Cicero,  On the Laws

Of all the questions which are ever the subject of discussion among learned men, there is none which is more important thoroughly to understand than this, that man is born for justice and that law and equity have  been established not by opinion but by nature.  This truth will become still more apparent if we investigate the nature of human association and society.

For there is not one thing so like or so equal to another, as in every instance man is to man... Therefore whatever definition we give of man will be applicable to the whole human race.  And this is a good argument that there is no dissimilarity of kind among men.  Because if this were the case, one definition could not include all men.

In fact, reason, which alone gives us so many advantage over beasts, assuredly common to all men; for the faculty of acquiring knowledge is similar in all human minds, though the knowledge itself may be endlessly diversified.  By the same sense we all perceive the same objects, and those things which move the sense at all, do move in the same way the senses of all men.  And those first crude elements of intelligence which, as I before observed, are the earliest developments of thought, are similarly impressed upon all men; and that faculty of speech which is the interpreter of the mind agrees in the ideas which it conveys, though it may differ in the words by which it expresses them.   And therefore there exists not a man in any nation, who, if he adopts nature for his guide, may not arrive at virtue.

Nor is this resemblance which all men bear to each other perceptible in those things only which are in accordance with the right reason, but also in errors, For all men alike are captivated by pleasure which, although it is a temptation to what is disgraceful, nevertheless bears some resemblance to natural good; for, as by its delicacy and sweetness it is delightful, it is through a mistake of the intellect adopted as something salutary....

It is therefore an absurd extravagance in some philosophers to assert that all things are necessarily just which are established by the civil laws and the institutions of nations.  Are then the laws of tyrants just, simply because they are laws?...  For there is but one essential justice which which cements society, and one law which establishes this justice.  This law is right reason, which is the true rule of all commandments and prohibitions. Whoever neglects this law, whether written or unwritten is necessarily unjust and wicked...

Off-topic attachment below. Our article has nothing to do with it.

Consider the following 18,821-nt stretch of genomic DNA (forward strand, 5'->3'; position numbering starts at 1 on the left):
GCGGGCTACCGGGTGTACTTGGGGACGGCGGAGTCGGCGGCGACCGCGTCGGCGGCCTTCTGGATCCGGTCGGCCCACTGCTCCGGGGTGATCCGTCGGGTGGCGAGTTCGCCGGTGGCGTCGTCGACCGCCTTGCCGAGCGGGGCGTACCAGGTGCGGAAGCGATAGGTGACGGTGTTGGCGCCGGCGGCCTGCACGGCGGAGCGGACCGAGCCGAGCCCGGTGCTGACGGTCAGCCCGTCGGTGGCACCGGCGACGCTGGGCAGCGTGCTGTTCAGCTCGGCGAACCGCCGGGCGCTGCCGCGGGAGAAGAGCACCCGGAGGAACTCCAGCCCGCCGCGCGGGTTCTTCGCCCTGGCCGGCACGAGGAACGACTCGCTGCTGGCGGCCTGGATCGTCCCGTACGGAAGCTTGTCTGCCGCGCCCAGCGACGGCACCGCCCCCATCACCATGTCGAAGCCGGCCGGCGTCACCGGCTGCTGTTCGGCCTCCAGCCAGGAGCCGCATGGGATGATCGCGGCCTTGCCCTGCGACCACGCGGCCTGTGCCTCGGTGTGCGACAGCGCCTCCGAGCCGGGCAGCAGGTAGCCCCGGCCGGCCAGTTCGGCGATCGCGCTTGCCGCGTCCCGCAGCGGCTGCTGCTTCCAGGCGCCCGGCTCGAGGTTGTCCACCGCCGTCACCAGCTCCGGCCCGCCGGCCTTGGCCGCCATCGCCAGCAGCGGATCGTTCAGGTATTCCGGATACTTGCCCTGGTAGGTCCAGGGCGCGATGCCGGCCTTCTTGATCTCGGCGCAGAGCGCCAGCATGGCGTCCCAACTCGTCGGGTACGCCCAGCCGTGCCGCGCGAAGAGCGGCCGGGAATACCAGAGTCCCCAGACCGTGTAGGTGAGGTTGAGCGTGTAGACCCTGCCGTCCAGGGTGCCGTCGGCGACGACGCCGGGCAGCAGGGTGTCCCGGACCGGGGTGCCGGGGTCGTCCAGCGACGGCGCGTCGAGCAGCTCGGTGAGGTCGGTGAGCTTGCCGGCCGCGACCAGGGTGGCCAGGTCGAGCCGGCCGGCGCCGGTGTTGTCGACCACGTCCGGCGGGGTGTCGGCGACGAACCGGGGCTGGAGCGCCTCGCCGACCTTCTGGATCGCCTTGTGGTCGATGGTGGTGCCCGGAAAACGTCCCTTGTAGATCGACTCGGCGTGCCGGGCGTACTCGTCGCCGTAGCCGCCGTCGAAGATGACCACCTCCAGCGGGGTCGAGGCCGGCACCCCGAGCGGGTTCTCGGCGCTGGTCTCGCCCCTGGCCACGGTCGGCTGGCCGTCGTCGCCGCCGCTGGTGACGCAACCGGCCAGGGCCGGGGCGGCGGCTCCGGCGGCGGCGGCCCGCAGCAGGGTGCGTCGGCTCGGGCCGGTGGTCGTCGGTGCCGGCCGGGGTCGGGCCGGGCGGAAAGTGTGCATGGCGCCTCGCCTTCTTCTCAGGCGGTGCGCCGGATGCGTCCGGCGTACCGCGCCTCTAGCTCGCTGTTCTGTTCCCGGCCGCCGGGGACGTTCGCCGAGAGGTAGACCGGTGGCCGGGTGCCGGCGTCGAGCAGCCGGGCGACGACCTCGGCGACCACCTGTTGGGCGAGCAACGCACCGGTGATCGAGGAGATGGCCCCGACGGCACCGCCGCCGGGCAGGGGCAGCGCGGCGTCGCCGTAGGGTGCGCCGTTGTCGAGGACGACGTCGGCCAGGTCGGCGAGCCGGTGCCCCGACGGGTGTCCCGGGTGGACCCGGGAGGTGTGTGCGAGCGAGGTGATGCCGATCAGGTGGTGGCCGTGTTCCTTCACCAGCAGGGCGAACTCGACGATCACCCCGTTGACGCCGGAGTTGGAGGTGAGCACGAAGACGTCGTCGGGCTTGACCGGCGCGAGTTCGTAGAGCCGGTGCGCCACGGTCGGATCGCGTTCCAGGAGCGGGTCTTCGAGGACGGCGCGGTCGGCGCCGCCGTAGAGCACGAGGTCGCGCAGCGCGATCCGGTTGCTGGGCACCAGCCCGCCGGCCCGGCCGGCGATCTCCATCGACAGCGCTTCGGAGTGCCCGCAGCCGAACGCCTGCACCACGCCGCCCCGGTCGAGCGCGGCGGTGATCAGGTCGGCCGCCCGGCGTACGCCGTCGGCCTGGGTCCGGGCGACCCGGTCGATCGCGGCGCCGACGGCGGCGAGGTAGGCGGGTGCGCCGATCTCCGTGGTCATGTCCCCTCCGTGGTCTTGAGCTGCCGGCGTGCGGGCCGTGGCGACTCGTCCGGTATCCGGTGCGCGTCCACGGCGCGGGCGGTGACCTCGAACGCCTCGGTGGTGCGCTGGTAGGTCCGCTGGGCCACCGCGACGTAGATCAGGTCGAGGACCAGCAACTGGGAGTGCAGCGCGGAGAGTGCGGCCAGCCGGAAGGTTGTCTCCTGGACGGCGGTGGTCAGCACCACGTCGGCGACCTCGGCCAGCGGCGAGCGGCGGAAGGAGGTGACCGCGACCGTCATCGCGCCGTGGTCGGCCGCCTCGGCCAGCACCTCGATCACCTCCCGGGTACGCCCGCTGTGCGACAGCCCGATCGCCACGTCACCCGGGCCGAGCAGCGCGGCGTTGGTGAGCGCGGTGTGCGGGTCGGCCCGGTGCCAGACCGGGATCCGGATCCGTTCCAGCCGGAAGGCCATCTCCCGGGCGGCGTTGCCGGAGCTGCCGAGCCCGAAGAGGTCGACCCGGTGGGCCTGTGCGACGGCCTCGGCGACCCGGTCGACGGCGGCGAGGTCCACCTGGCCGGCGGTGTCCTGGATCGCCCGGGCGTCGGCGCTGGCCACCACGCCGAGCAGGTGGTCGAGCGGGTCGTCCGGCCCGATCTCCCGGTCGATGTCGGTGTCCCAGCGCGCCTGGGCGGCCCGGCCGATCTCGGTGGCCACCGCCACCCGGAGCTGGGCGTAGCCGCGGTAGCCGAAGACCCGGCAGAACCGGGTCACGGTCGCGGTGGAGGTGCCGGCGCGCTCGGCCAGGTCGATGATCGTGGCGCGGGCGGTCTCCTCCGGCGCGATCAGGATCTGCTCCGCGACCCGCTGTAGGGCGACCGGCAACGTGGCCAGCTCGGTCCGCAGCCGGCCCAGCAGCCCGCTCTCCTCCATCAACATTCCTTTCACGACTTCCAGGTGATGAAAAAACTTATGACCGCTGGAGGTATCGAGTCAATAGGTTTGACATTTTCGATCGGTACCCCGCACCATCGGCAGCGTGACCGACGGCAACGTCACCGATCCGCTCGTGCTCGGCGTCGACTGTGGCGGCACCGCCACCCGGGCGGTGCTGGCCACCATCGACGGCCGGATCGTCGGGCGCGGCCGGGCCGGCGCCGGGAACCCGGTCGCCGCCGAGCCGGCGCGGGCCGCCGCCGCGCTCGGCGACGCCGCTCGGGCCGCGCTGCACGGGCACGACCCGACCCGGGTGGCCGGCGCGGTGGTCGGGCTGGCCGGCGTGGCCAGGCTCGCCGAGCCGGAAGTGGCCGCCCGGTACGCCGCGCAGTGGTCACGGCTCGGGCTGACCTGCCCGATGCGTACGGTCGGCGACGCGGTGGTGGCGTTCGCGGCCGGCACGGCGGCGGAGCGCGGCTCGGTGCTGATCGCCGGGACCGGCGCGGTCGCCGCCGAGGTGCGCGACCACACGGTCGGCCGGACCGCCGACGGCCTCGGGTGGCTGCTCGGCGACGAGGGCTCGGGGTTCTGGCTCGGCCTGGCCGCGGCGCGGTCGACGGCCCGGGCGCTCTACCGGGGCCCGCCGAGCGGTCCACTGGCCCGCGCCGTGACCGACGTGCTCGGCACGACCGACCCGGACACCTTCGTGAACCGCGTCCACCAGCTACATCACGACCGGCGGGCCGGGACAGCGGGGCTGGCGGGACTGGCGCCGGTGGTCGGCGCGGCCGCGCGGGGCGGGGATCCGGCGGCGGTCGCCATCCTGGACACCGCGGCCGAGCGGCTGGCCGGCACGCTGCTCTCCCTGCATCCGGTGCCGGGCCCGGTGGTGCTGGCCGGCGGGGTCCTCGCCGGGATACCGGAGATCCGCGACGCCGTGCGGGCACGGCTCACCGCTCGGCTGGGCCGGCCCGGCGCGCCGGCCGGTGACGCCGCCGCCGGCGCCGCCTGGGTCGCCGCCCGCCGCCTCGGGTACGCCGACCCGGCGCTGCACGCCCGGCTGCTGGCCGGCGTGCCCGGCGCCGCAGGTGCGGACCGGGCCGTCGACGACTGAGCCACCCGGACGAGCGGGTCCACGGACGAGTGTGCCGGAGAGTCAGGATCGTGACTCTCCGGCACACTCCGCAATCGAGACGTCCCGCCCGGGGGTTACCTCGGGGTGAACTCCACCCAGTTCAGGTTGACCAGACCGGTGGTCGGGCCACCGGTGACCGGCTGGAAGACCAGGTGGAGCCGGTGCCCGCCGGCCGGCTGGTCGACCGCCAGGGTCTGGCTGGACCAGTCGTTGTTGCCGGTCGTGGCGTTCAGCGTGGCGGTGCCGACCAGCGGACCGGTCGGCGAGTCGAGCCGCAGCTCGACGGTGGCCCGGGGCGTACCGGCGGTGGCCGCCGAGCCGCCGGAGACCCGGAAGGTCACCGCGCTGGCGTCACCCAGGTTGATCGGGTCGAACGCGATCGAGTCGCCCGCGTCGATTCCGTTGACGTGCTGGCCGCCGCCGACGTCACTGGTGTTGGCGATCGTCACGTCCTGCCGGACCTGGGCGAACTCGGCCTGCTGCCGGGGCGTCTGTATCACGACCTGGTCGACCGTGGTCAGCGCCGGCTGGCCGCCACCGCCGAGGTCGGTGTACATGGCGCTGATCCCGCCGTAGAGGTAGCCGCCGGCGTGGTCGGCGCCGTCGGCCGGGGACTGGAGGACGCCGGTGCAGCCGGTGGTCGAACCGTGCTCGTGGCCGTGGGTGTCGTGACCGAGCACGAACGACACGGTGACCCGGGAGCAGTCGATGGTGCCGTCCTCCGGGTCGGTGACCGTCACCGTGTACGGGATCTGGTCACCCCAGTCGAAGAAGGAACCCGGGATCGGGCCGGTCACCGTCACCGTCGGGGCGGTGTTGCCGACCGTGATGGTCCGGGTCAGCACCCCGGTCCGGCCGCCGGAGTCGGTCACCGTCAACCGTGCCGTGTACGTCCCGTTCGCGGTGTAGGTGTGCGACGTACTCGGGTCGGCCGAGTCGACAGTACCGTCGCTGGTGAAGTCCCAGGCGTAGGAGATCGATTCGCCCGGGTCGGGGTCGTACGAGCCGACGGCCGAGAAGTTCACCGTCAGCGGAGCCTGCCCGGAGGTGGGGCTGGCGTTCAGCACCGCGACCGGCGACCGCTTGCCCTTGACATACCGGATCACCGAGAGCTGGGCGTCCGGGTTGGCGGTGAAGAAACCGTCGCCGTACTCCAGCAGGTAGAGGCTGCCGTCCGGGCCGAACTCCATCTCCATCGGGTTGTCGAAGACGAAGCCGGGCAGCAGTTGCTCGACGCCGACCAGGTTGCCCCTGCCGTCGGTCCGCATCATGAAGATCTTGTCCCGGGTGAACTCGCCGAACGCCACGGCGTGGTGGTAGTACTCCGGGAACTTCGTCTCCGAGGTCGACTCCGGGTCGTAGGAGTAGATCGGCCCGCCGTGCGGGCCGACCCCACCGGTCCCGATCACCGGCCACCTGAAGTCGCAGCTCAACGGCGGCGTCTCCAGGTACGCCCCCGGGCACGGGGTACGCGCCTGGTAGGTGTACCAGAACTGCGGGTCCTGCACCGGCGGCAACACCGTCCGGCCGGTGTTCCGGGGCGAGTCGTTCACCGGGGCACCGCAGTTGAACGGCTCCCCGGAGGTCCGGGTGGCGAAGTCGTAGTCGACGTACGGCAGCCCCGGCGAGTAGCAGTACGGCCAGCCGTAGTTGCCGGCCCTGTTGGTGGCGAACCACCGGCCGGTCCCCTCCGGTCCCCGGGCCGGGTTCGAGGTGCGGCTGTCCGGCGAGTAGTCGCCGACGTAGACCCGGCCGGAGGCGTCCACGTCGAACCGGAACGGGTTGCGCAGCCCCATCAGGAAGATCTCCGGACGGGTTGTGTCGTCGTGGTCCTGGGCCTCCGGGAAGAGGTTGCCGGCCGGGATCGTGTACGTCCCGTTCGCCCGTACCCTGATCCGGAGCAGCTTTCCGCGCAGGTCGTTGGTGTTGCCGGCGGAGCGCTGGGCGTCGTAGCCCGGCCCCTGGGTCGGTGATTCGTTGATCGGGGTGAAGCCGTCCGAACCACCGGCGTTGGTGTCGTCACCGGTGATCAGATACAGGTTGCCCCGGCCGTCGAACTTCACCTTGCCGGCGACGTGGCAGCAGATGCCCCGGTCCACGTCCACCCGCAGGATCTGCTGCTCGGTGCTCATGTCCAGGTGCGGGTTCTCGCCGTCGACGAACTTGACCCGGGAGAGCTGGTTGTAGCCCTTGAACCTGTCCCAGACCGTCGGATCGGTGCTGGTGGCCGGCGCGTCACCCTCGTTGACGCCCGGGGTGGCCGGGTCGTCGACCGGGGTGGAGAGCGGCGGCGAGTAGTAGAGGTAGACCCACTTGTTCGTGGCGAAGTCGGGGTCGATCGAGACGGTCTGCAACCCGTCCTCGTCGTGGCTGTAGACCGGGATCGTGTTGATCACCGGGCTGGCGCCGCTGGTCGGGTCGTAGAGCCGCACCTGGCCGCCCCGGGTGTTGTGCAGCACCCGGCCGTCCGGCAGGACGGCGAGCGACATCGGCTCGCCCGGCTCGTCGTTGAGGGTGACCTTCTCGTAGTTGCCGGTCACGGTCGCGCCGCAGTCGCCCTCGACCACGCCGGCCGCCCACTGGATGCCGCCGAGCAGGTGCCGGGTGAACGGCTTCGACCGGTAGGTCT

If nature does not ratify law, then all the virtues may lose their sway, for what becomes of generosity, patriotism and friendship?  Where will the desire of benefiting our neighbors, or the gratitude that acknowledges kindness, be able to exist at all?   For all these virtues proceed from our natural inclination to love mankind.   And this is the true basis of justice...

If the will of the people, the decrees of the senate, adjudications of magistrates, were sufficient to establish rights, then it might become right to rob, right to commit adultery, right to substitute forged wills, if such conduct were sanctioned by the votes or decrees of the multitude.  But if the opinions and suffrages of foolish men had sufficient weight to outbalance the nature of things, then why should they not determine among them that what is essentially bad and pernicious should henceforth pass for good and beneficial?  Or why, since law can make right out of injustice, should it not also be able to change evil into good?

But we have no other rule by which we may be capable of distinguishing between a good or a bad law than that of nature.  Nor is it only right and wrong which are discriminated by nature but generally all that is honorable is by this means distinguished from all that is shameful; for common sense has impressed in our minds the first principles of things and has given us a general acquaintance with them, by which we connect with virtue every honorable quality, and with vice all that is disgraceful.


SOURCE:  The Treatises of Cicero, tr., C. D. Yonge (London, 1853).  "On the Laws," Book I, chaps. 10-16.